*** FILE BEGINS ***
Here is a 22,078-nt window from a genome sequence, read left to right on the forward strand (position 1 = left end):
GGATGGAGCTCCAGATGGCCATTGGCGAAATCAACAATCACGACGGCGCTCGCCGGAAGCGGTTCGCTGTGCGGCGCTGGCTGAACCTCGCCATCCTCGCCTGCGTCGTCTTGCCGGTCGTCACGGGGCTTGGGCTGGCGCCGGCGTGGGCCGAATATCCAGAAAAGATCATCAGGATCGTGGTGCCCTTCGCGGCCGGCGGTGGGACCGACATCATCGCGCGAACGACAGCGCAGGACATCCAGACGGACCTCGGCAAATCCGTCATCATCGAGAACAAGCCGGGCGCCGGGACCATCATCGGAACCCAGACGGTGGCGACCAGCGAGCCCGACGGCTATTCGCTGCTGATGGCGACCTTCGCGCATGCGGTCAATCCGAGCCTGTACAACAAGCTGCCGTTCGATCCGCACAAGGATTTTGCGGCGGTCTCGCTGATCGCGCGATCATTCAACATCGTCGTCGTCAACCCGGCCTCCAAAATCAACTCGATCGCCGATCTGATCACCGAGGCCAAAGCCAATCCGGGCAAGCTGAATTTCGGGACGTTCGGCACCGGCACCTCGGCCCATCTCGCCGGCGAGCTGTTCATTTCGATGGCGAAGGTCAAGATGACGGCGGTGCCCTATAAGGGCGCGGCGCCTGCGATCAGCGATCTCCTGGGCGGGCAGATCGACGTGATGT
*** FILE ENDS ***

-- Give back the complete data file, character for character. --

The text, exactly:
Here is a 22,078-nt window from a genome sequence, read left to right on the forward strand (position 1 = left end):
GGATGGAGCTCCAGATGGCCATTGGCGAAATCAACAATCACGACGGCGCTCGCCGGAAGCGGTTCGCTGTGCGGCGCTGGCTGAACCTCGCCATCCTCGCCTGCGTCGTCTTGCCGGTCGTCACGGGGCTTGGGCTGGCGCCGGCGTGGGCCGAATATCCAGAAAAGATCATCAGGATCGTGGTGCCCTTCGCGGCCGGCGGTGGGACCGACATCATCGCGCGAACGACAGCGCAGGACATCCAGACGGACCTCGGCAAATCCGTCATCATCGAGAACAAGCCGGGCGCCGGGACCATCATCGGAACCCAGACGGTGGCGACCAGCGAGCCCGACGGCTATTCGCTGCTGATGGCGACCTTCGCGCATGCGGTCAATCCGAGCCTGTACAACAAGCTGCCGTTCGATCCGCACAAGGATTTTGCGGCGGTCTCGCTGATCGCGCGATCATTCAACATCGTCGTCGTCAACCCGGCCTCCAAAATCAACTCGATCGCCGATCTGATCACCGAGGCCAAAGCCAATCCGGGCAAGCTGAATTTCGGGACGTTCGGCACCGGCACCTCGGCCCATCTCGCCGGCGAGCTGTTCATTTCGATGGCGAAGGTCAAGATGACGGCGGTGCCCTATAAGGGCGCGGCGCCTGCGATCAGCGATCTCCTGGGCGGGCAGATCGACGTGATGT